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Spike Milligans The wines that won the war

Spike Milligans Tape Recorder – wines that won the war

I have before me a torn-out page from the Independent on Sunday, from 24th November 1991. It’s page 65. There, below an article extolling the culinary charms of the chestnut (chestnut flour available from Valvona & Crolla in Edinburgh, priced at £6.99 per kg), is a weekly guest column called My Favourite Tipple. That particular Sunday was Spike Milligans, “The Wines That Won The War”.

While respecting any existing © Copyright (Independent on Sunday? the estate of Spike Milligan?), I have reproduced this piece for your entertainment. Without further ado, over to Spike.

 

Spike Milligans wines that won the war

“Since The Independent on Sunday, suffering under the lash of the Conservative-run recession, can’t afford expensive writers like Jeffrey Archer, with the promise of a case of “carefully selected” wine they asked poverty-stricken alcoholic Spike Milligan, the very week I joined Alcoholics Anonymous on a temporary basis.

The secretary of my AA local is John Dale; he answered the telephone late at night. “AA here,” said John. A drunken voice answered: “Is that the AA?” “Yes,” said John, “do you want to join?” “No,” said the voice, “I want to resign.”

So, my favourite tipple – wine, I’d say. It came my way during the war in North Africa: Thibar Rosé, along with white and red, available in great quantities from the natives. Every water-bottle and jerrycan was full of it, and it lubricated the advance of the First Army on its march into Tunis. (When I revisited the battlefields in 1960 it was still being made.)

Next came the invasion of Sicily, where we found another red and white – Corvo Salaparuta, from the vineyards on the slopes of Mount Etna. This new wine saw us through to the capture of Catania, where its effect saw us all dive fully clothed into the Gulf of Catania with our commanding officer, Colonel E Grant, who had once worked for Berry Bros.

Spike Milligans

We now needed a new wine, so we invaded Italy at Salerno – we soon found that under fire the most calming wine was a fresh young white called Est! Est!! Est!!! Fortified by this as we were, the Germans on their weak Liebfraumilch found it difficult to contain us. Moving inland on the Divine Coast at Ravello, we found a big-bodied red called Caruso, then our quartermaster came up with Lacrima Christi – and then a Chianti Classico from Castello Vicchiomaggio. There was wine everywhere, but everywhere. A New Zealand unit was taken out of the line suffering from Schioppettino di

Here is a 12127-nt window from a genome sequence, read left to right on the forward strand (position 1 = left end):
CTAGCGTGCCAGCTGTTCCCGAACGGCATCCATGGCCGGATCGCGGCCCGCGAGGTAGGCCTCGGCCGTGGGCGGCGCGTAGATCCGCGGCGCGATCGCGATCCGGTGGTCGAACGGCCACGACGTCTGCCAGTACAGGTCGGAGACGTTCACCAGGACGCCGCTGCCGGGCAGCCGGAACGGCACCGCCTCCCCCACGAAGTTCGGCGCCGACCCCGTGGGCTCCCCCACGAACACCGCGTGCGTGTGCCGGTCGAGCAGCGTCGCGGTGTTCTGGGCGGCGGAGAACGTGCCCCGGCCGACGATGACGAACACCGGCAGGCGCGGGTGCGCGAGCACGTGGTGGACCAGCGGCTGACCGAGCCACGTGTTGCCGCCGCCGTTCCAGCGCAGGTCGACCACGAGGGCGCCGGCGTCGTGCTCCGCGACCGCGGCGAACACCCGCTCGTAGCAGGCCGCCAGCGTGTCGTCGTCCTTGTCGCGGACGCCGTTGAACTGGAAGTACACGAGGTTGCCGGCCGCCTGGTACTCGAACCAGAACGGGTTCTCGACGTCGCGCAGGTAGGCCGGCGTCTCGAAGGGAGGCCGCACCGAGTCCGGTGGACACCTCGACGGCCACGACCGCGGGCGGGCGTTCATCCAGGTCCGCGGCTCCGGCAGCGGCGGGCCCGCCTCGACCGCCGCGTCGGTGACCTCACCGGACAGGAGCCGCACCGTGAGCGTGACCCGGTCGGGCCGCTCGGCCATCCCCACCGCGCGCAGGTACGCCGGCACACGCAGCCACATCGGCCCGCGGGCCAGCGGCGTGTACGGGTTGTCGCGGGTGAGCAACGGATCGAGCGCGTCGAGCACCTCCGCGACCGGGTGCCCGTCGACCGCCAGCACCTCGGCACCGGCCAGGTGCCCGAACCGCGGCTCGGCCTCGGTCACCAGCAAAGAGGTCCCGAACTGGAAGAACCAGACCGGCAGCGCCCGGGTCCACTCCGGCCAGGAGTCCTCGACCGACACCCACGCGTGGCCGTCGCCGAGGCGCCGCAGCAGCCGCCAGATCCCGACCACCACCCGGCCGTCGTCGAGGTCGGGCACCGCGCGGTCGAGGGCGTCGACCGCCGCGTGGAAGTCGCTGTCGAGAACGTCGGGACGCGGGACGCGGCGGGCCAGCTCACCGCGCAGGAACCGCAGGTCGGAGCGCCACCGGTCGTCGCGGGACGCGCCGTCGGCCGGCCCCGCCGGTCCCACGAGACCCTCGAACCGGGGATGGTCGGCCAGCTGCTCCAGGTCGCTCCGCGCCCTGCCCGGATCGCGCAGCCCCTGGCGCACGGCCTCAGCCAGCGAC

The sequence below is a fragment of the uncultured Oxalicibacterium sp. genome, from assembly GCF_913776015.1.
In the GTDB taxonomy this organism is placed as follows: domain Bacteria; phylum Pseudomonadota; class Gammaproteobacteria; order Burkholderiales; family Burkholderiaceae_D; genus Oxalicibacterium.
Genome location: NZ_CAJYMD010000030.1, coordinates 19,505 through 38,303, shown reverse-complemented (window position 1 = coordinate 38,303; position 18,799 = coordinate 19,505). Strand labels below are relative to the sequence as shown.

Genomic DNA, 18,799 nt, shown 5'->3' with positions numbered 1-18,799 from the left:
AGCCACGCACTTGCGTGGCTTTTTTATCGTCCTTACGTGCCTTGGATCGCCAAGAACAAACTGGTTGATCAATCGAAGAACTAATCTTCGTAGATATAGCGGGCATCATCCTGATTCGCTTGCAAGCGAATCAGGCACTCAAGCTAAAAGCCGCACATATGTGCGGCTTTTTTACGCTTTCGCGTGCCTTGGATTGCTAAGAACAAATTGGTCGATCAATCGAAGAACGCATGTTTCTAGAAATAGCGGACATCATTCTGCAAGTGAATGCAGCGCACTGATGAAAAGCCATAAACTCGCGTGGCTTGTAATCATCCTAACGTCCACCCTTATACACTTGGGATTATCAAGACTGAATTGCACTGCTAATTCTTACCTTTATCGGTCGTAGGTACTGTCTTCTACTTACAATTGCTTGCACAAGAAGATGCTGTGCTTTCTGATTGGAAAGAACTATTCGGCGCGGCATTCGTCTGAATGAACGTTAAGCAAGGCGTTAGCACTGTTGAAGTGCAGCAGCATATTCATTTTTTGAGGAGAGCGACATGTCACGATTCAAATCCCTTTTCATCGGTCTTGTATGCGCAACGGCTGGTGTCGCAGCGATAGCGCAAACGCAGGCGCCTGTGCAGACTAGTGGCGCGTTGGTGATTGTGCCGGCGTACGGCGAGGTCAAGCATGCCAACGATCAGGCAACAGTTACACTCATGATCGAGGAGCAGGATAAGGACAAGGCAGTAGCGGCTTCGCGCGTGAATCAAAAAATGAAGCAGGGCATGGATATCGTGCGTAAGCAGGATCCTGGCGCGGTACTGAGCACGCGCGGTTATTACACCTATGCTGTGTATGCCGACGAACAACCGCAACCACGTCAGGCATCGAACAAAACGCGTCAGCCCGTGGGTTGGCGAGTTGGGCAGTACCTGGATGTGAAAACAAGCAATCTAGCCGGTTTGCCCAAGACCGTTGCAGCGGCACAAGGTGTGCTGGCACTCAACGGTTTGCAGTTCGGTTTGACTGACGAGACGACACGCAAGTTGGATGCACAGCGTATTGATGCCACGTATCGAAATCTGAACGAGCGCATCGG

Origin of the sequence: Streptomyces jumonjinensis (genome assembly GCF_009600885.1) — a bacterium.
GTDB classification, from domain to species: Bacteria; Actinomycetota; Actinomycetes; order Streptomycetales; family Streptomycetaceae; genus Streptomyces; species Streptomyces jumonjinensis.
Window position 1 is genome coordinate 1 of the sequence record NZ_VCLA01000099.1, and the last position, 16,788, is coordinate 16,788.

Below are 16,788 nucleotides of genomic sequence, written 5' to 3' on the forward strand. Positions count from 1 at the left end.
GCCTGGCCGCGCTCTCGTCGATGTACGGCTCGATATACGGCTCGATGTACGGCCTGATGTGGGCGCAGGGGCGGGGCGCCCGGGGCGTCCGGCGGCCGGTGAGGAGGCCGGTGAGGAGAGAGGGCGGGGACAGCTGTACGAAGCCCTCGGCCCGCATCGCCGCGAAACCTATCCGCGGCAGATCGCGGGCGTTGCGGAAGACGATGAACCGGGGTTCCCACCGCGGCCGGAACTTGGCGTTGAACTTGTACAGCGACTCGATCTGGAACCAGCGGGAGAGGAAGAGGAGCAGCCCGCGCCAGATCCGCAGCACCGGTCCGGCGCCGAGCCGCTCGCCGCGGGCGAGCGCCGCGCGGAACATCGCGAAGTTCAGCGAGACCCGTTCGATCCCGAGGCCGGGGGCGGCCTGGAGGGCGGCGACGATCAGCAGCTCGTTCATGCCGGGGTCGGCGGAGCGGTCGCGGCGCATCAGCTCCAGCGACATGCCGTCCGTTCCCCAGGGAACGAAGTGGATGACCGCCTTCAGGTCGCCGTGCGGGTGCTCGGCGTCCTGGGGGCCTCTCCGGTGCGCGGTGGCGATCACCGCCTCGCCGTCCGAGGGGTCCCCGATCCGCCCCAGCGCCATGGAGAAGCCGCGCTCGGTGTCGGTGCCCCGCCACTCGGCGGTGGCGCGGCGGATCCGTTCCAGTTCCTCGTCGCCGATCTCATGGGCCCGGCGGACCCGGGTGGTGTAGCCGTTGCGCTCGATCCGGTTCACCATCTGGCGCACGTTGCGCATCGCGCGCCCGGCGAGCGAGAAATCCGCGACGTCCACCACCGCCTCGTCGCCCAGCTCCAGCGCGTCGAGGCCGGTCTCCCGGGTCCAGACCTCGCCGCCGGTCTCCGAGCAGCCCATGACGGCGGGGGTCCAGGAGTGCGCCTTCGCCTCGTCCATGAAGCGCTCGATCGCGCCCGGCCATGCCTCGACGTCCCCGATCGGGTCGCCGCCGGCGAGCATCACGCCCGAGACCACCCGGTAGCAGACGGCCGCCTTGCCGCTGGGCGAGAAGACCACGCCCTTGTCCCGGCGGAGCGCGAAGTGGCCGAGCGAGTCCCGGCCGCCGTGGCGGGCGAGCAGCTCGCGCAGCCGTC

Prepotto. The guns of my own battery, because of Rosso dai Vigneti di Brunello, had not hit a target in weeks. I myself fell out with Bardolino. So the inebriating war went on as far as Orvieto.

Demobbed, I was down to Moroccan red, then four shillings a bottle (cork extra). Then, I started to make money. One evening, dining at Old Kettners, I asked the sommelier, Alfred, what he’d recommend with smoked salmon. His choice changed my life. It was a Hugel Gewurztraminer. I was bowled over by the size of the bouquet, and huge taste – even better is the Vendange Tardive! If this had only been available, the war would have ended in 1942 – a great year for Gewurztraminer.”

Spike’s gone, but not forgotten

Almost 26 years ago I must have kept this newspaper page, perfectly preserved unread in an old book. On the other side of the page is a full-page colour advert extolling the virtues of visiting Valencia. Now I don’t recall whether I kept this page for the chestnut article, Spike’s wit or a for a future travel destination. I like to think it was for all three. It’s a little time-capsule, so the page is now safely back in its resting place.

And as for Spike Milligans Tape Recorder? Didn’t you ever hear the song by The Membranes?

Finally, Milligans should have an apostrophe, (Milligan’s) so don’t blame me!

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